While ARFID is likely to present in infancy or childhood, it can also present or persist into adulthood (Kenney & Walsh, 2013). The new ARFID diagnosis provides a diagnostic alternative for those children with restrictive eating that is not related to fear of weight gain. Ultimately, however, treatment considerations are much the same as for those with other eating disorders: Full weight restoration and normalization of eating behavior is essential.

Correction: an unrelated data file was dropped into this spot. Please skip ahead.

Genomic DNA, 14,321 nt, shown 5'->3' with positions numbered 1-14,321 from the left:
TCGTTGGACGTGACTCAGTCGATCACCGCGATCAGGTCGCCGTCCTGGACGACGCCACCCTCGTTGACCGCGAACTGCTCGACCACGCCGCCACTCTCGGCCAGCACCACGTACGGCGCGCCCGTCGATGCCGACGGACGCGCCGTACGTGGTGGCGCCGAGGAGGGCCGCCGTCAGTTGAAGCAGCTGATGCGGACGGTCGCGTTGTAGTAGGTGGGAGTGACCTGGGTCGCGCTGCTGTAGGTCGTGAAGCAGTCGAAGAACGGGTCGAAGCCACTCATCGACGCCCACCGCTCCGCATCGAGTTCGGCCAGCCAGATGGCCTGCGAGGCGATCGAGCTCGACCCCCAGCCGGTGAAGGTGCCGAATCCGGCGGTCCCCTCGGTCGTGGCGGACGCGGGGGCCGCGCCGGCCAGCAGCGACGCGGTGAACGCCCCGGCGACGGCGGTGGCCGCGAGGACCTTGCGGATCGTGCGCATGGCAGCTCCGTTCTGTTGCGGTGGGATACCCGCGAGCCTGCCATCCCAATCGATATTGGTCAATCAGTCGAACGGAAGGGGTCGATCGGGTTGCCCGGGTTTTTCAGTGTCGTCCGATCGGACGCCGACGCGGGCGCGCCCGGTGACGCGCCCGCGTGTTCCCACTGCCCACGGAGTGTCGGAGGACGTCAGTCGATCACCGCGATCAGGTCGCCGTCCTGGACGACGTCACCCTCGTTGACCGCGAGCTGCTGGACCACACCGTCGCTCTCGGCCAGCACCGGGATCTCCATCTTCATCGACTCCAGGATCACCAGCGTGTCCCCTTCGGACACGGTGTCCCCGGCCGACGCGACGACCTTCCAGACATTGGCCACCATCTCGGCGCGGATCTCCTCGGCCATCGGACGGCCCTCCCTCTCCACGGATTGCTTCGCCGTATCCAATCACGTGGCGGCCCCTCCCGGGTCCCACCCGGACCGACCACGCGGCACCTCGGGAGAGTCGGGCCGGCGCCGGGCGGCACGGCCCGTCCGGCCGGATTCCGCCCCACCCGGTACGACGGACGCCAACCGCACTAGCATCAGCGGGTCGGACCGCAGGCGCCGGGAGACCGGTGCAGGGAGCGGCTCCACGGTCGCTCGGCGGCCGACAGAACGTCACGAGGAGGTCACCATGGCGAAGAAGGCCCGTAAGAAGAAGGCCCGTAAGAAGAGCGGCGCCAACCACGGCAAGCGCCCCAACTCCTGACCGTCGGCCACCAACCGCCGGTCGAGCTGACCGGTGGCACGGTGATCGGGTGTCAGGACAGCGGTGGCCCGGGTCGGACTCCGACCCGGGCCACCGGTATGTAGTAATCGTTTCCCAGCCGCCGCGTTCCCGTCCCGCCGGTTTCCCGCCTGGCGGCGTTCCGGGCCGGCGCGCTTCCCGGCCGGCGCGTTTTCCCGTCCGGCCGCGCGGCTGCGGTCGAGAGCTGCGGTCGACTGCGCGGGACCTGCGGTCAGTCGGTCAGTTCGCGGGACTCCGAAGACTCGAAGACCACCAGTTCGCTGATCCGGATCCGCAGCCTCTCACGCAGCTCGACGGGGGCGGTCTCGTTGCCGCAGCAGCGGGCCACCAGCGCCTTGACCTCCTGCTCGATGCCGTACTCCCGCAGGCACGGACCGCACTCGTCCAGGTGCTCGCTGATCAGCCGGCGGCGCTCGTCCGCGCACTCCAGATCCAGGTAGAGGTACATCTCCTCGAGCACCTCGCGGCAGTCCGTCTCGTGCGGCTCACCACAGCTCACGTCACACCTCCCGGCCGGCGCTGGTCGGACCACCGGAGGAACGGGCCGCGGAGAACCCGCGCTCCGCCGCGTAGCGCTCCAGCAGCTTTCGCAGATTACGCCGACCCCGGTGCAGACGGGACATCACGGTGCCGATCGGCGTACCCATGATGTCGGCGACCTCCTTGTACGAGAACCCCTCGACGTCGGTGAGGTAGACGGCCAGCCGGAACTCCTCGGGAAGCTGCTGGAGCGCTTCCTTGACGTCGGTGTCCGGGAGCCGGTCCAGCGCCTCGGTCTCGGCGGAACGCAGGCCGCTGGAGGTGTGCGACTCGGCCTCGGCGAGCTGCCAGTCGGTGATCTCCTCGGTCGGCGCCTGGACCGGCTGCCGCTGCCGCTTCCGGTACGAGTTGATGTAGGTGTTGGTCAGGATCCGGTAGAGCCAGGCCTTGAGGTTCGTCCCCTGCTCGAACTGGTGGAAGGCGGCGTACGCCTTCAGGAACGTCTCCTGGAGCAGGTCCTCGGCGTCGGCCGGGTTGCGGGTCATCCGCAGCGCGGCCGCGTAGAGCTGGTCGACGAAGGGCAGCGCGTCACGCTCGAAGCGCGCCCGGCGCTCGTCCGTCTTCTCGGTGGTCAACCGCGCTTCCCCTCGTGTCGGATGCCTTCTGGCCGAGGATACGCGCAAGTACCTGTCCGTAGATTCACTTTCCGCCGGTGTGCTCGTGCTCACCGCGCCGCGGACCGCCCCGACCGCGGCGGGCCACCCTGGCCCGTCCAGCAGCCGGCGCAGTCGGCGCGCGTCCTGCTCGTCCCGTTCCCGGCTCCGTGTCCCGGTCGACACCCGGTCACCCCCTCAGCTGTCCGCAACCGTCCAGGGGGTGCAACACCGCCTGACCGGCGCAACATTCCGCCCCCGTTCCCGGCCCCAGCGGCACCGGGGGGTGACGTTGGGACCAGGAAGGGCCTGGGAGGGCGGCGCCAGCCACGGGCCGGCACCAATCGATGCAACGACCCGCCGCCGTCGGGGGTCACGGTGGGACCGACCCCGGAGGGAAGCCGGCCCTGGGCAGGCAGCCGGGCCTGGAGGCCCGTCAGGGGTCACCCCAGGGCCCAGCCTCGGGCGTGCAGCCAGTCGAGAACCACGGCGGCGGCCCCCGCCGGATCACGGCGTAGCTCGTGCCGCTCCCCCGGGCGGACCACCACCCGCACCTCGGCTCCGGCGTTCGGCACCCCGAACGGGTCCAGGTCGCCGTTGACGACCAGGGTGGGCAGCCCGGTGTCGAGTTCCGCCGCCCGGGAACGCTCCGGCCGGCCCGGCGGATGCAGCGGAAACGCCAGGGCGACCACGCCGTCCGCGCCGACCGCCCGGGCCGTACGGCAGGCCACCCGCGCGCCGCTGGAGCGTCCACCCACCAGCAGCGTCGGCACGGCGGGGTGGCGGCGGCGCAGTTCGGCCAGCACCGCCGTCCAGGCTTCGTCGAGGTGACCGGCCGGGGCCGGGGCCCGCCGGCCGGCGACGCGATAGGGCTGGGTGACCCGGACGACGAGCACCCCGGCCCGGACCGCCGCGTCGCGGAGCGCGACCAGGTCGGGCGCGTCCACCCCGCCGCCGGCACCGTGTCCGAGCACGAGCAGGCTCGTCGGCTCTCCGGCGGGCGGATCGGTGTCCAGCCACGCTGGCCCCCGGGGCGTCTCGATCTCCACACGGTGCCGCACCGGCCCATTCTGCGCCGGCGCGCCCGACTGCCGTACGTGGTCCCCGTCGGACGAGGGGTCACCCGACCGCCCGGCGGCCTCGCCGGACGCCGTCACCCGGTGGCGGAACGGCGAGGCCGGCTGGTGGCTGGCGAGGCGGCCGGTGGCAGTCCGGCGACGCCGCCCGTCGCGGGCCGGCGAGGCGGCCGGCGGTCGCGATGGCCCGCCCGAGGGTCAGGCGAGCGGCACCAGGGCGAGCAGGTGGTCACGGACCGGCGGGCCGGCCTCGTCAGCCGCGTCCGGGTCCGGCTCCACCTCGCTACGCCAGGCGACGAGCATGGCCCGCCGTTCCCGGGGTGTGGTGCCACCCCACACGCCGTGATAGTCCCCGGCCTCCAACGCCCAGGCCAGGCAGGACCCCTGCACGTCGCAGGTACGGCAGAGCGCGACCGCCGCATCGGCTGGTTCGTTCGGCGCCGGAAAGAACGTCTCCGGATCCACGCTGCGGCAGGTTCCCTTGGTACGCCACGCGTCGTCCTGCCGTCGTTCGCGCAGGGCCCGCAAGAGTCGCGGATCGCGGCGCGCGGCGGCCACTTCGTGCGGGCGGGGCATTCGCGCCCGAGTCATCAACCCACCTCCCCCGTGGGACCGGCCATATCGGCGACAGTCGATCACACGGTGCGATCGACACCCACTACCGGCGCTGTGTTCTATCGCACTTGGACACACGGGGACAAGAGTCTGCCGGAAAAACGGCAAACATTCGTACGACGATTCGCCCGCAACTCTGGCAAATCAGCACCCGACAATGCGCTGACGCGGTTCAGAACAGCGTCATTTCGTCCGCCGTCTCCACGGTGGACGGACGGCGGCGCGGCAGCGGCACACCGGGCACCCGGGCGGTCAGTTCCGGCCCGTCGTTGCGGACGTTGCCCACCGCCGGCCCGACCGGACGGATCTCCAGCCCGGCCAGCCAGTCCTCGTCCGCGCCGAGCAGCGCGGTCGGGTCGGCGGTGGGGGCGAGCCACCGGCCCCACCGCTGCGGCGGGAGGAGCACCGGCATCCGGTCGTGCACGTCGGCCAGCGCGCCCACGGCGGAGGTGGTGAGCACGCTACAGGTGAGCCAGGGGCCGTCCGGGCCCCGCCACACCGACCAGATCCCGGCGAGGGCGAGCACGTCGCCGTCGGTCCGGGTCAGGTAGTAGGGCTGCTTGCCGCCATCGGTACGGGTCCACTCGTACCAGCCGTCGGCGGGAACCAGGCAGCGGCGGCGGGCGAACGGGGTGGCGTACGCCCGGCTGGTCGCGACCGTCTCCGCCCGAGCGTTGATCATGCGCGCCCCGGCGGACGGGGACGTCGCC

Assessing weight and target weightVariability in the degree and timing of height and weight changes during puberty presents a further challenge to the assessment of children (and a related treatment issue of determining an appropriate target weight). Many children present not with weight loss, but with failure to gain weight while actively growing, and some children will experience stunted growth as a result of malnutrition. There is a lack of expert consensus on how to determine both expected body weight and target weight in children and adolescents (Golden, Jacobson, Sterling, & Hertz, 2008; LeGrange, Doyle, Swanson, Ludwig, Glunz, & Kreipe, 2012). Measures based solely on height and weight (such as absolute BMI) are not optimal for this age group, as these parameters change with normal maturational processes. Consideration of a child’s BMI percentile for age and gender is of much greater utility; however, even a child with a normal-looking percentile can be very ill, if that percentile represents a significant drop from the child’s previous growth curve. O’Toole (n.d.; 2014) outlines several important factors to consider when determining an appropriate target weight, taking into consideration the child’s degree of pubertal development, the child’s weight before the onset of the eating disorder, and whether the child is growth-stunted. She advocates for weight gain to the point of resumption of a healthy state, whereby the child returns not only to normal medical parameters (such as heart rate, blood pressure, temperature), but also to a normal developmental trajectory, including physical (resumption of growth and the advancement of puberty) and psychosocial (such as returning to school) aspects.